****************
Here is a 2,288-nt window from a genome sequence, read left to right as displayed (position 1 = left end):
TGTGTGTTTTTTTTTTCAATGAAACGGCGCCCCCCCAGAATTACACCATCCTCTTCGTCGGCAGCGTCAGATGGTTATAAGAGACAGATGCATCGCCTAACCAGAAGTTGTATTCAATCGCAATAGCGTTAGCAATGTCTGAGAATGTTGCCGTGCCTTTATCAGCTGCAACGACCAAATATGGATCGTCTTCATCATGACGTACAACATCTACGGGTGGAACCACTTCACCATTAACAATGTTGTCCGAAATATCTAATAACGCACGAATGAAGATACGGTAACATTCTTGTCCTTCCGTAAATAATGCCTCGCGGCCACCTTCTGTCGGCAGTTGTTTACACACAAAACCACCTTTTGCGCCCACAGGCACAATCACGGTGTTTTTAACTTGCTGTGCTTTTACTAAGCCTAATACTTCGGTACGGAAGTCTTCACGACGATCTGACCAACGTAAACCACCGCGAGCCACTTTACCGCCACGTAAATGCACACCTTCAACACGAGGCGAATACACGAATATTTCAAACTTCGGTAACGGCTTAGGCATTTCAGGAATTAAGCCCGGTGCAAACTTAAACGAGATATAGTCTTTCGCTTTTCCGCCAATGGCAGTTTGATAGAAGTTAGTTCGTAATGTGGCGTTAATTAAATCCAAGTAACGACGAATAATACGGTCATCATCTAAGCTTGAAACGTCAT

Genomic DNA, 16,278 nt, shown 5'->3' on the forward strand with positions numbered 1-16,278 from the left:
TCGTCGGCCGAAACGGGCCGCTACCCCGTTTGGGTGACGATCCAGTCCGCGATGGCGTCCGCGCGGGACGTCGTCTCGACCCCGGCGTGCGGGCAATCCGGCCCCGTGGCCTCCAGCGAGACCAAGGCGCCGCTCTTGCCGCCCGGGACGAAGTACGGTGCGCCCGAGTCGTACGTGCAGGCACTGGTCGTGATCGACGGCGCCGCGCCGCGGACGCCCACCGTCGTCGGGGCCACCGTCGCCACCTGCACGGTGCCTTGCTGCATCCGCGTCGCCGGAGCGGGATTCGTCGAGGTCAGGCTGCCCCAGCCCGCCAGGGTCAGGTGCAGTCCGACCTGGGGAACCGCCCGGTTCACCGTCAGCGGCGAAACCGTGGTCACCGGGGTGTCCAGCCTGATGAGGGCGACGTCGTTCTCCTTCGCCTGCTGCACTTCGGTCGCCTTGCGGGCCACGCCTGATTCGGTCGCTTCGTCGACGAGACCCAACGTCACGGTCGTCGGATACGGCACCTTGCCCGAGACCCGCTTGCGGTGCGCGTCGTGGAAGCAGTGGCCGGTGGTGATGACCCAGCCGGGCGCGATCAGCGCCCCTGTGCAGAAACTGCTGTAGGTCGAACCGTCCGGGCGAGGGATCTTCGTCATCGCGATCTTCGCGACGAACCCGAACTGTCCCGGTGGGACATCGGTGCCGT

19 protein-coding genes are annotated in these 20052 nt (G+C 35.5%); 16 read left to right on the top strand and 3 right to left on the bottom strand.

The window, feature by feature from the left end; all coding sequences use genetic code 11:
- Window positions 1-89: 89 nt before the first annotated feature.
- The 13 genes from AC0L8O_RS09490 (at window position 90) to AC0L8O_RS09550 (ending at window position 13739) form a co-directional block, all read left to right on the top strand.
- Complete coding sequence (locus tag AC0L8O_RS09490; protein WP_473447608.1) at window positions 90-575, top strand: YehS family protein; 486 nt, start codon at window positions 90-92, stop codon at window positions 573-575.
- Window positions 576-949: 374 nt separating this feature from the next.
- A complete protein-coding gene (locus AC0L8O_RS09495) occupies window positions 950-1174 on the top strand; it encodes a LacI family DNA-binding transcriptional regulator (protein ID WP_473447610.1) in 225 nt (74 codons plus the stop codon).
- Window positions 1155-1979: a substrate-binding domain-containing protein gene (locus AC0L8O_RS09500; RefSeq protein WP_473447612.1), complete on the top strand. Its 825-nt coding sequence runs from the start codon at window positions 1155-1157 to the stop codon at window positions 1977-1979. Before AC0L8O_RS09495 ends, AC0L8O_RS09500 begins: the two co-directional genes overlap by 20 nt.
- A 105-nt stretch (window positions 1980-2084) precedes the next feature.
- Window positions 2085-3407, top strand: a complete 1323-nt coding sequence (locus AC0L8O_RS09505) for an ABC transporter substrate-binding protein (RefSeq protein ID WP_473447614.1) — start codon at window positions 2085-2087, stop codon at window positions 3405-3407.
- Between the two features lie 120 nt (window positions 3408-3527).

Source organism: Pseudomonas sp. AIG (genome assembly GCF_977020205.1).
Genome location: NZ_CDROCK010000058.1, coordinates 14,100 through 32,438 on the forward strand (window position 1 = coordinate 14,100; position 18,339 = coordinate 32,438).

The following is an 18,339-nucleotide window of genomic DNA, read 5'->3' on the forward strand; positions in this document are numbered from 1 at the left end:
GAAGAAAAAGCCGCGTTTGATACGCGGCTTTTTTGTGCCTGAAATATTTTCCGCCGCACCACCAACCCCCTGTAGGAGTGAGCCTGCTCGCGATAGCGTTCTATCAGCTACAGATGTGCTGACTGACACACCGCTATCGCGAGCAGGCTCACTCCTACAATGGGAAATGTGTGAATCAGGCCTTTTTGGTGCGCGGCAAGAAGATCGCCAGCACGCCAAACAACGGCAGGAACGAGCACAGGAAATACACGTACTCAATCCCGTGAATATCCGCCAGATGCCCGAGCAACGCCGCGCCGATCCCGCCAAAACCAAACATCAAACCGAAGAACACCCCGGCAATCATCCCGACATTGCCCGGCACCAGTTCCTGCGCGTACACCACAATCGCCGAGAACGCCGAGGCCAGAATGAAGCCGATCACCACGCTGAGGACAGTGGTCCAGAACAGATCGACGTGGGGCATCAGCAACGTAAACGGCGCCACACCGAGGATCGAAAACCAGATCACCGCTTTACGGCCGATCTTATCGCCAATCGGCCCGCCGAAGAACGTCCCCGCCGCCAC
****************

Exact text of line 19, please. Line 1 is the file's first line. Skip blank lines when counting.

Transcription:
GAAGAAAAAGCCGCGTTTGATACGCGGCTTTTTTGTGCCTGAAATATTTTCCGCCGCACCACCAACCCCCTGTAGGAGTGAGCCTGCTCGCGATAGCGTTCTATCAGCTACAGATGTGCTGACTGACACACCGCTATCGCGAGCAGGCTCACTCCTACAATGGGAAATGTGTGAATCAGGCCTTTTTGGTGCGCGGCAAGAAGATCGCCAGCACGCCAAACAACGGCAGGAACGAGCACAGGAAATACACGTACTCAATCCCGTGAATATCCGCCAGATGCCCGAGCAACGCCGCGCCGATCCCGCCAAAACCAAACATCAAACCGAAGAACACCCCGGCAATCATCCCGACATTGCCCGGCACCAGTTCCTGCGCGTACACCACAATCGCCGAGAACGCCGAGGCCAGAATGAAGCCGATCACCACGCTGAGGACAGTGGTCCAGAACAGATCGACGTGGGGCATCAGCAACGTAAACGGCGCCACACCGAGGATCGAAAACCAGATCACCGCTTTACGGCCGATCTTATCGCCAATCGGCCCGCCGAAGAACGTCCCCGCCGCCAC